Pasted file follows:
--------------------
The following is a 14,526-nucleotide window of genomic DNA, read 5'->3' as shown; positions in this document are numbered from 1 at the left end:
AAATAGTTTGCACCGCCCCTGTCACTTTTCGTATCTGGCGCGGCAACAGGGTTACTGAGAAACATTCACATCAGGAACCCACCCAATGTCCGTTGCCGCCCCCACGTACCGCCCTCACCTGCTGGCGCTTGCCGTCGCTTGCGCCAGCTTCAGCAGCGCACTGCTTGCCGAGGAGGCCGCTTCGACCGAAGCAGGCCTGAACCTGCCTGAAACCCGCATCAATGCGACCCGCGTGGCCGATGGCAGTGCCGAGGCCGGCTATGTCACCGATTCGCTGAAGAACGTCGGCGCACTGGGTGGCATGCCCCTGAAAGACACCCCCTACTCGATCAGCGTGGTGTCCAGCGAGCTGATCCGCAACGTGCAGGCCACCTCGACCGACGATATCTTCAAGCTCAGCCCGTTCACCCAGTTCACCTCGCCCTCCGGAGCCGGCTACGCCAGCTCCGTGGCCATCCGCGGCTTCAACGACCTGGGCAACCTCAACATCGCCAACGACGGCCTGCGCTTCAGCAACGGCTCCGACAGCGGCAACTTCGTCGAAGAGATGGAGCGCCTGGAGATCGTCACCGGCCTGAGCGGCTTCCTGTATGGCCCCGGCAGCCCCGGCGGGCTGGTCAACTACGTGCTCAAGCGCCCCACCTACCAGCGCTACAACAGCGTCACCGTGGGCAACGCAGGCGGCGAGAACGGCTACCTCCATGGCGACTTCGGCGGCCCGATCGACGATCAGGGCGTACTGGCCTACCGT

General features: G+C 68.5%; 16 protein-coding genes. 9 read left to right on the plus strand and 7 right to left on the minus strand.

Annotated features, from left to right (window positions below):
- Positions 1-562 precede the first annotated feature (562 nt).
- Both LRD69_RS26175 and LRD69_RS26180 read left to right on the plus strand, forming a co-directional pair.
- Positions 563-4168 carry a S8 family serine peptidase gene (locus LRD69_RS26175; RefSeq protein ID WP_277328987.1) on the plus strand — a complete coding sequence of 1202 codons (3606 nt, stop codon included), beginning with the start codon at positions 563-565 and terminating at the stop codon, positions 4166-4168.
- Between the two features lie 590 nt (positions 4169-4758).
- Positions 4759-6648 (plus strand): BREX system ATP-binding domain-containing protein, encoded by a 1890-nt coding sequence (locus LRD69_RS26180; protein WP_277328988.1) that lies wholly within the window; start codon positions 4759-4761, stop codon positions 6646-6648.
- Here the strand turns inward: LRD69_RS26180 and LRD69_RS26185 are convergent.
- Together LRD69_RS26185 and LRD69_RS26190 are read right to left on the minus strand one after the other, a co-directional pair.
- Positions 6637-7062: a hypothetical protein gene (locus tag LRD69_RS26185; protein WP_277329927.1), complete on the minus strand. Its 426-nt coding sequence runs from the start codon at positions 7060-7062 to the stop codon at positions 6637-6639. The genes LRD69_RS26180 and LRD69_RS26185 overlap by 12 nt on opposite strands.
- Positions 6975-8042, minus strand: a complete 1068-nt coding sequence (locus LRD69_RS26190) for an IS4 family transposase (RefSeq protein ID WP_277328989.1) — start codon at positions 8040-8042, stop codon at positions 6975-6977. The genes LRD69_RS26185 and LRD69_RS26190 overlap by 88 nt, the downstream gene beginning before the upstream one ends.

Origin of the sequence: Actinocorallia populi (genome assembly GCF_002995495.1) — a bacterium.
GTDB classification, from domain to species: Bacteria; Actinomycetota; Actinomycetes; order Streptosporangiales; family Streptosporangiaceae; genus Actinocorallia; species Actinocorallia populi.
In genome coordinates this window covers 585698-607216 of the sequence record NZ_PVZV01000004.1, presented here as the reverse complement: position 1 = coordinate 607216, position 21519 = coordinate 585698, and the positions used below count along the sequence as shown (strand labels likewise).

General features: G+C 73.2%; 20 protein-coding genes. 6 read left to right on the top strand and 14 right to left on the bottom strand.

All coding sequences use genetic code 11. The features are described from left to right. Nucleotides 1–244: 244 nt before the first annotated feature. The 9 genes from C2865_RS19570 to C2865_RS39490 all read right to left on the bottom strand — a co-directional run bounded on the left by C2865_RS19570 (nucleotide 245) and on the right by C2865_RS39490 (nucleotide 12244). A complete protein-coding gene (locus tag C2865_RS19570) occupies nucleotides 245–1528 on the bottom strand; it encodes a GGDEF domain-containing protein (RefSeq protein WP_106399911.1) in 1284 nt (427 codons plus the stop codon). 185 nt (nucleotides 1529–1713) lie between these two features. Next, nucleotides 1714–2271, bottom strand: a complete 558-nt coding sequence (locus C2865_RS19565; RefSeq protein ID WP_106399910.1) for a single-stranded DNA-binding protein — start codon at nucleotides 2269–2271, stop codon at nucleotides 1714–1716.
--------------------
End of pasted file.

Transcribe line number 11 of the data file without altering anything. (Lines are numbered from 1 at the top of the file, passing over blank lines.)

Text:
- Together LRD69_RS26185 and LRD69_RS26190 are read right to left on the minus strand one after the other, a co-directional pair.